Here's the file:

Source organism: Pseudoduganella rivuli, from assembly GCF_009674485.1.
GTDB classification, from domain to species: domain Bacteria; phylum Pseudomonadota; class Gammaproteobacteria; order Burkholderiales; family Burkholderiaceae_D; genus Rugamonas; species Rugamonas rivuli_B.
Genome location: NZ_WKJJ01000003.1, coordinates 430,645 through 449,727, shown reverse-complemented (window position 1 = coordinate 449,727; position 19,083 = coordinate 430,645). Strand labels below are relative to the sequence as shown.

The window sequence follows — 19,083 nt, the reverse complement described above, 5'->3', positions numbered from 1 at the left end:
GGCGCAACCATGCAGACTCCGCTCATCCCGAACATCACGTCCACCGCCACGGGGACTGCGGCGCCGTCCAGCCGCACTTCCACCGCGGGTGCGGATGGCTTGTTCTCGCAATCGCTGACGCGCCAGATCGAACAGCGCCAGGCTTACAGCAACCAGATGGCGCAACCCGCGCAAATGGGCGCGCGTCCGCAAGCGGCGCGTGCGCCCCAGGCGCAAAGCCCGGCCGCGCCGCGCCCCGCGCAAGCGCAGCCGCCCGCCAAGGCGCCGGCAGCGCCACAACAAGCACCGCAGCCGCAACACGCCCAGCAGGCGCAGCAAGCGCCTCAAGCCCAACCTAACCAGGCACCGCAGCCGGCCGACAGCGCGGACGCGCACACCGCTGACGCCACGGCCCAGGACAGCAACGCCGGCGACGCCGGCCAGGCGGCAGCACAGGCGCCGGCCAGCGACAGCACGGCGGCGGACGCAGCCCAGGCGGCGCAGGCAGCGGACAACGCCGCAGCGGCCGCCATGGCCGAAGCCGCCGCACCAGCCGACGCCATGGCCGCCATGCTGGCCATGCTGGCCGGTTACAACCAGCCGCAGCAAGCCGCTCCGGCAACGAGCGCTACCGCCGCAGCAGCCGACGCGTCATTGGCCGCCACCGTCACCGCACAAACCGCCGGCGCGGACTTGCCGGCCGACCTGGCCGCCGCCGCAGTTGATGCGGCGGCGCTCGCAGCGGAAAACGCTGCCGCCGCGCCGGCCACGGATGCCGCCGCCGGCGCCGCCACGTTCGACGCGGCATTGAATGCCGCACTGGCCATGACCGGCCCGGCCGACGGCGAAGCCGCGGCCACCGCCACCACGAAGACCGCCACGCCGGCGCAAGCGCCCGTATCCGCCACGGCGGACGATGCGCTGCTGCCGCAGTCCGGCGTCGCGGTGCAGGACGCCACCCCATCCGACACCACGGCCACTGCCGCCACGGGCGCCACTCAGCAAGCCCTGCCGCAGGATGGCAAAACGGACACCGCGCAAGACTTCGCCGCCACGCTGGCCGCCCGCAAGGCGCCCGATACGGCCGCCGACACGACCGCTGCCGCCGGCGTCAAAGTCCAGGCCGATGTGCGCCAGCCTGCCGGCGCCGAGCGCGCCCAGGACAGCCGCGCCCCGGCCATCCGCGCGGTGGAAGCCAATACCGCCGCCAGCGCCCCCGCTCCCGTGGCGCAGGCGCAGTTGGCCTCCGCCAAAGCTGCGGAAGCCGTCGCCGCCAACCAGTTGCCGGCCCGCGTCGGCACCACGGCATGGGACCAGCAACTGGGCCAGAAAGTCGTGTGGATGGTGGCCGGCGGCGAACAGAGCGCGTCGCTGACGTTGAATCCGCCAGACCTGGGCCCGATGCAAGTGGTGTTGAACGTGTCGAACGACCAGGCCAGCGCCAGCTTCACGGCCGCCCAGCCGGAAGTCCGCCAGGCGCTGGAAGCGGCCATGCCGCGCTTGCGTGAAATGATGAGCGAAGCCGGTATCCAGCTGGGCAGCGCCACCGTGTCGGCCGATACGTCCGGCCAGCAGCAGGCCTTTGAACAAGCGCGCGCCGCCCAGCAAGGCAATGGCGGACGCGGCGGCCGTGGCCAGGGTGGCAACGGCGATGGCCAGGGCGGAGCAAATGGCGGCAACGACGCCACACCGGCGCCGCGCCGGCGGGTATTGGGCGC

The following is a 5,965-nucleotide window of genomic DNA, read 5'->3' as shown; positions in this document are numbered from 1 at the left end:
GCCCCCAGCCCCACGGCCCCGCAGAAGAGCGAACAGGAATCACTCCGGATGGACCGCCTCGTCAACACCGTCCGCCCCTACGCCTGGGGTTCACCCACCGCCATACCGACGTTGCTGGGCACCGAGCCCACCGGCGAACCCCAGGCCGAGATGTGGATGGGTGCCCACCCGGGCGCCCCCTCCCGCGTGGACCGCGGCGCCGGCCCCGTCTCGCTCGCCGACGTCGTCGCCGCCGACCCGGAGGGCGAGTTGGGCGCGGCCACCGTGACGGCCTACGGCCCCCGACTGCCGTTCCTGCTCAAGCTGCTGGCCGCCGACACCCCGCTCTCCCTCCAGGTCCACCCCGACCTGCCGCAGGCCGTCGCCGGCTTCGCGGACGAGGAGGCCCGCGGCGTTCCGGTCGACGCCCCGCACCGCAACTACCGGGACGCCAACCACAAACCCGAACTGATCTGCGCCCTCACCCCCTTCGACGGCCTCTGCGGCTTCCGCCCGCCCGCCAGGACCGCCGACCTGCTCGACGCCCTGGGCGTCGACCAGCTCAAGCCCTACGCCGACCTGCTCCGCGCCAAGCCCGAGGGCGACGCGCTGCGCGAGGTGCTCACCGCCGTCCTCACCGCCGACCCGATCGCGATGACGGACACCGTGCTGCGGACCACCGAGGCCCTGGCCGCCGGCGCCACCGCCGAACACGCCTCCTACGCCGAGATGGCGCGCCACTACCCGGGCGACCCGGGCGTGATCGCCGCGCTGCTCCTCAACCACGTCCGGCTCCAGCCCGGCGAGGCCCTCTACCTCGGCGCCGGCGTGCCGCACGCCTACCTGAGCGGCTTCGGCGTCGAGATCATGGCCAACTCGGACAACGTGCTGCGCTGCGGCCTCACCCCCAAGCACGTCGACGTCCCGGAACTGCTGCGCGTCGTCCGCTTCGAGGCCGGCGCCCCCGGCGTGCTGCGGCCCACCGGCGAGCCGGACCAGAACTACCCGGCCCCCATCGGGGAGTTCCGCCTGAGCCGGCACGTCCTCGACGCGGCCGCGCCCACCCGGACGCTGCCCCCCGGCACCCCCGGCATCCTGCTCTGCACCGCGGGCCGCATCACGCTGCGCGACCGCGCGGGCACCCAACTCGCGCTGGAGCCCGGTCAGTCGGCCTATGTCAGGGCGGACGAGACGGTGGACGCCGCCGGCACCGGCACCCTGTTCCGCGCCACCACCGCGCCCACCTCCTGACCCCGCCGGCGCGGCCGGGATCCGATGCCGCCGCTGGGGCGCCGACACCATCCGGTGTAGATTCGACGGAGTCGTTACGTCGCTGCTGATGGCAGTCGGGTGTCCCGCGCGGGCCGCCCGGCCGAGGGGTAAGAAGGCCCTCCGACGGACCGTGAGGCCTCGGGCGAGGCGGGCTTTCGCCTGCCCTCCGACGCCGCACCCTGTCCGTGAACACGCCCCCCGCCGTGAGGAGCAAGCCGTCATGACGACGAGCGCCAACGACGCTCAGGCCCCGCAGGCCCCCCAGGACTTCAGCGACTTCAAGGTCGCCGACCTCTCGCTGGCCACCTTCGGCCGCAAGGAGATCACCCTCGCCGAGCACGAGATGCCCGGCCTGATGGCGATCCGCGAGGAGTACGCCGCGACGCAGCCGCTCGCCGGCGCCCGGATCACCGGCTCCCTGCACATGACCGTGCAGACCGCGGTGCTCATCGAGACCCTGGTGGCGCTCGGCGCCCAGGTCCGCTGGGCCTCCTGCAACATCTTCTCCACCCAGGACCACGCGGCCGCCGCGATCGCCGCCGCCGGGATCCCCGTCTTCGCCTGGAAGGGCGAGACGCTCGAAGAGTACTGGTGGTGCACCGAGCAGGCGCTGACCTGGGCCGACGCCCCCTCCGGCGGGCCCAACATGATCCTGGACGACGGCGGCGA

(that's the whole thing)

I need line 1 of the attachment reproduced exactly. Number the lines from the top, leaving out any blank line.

Source organism: Pseudoduganella rivuli, from assembly GCF_009674485.1.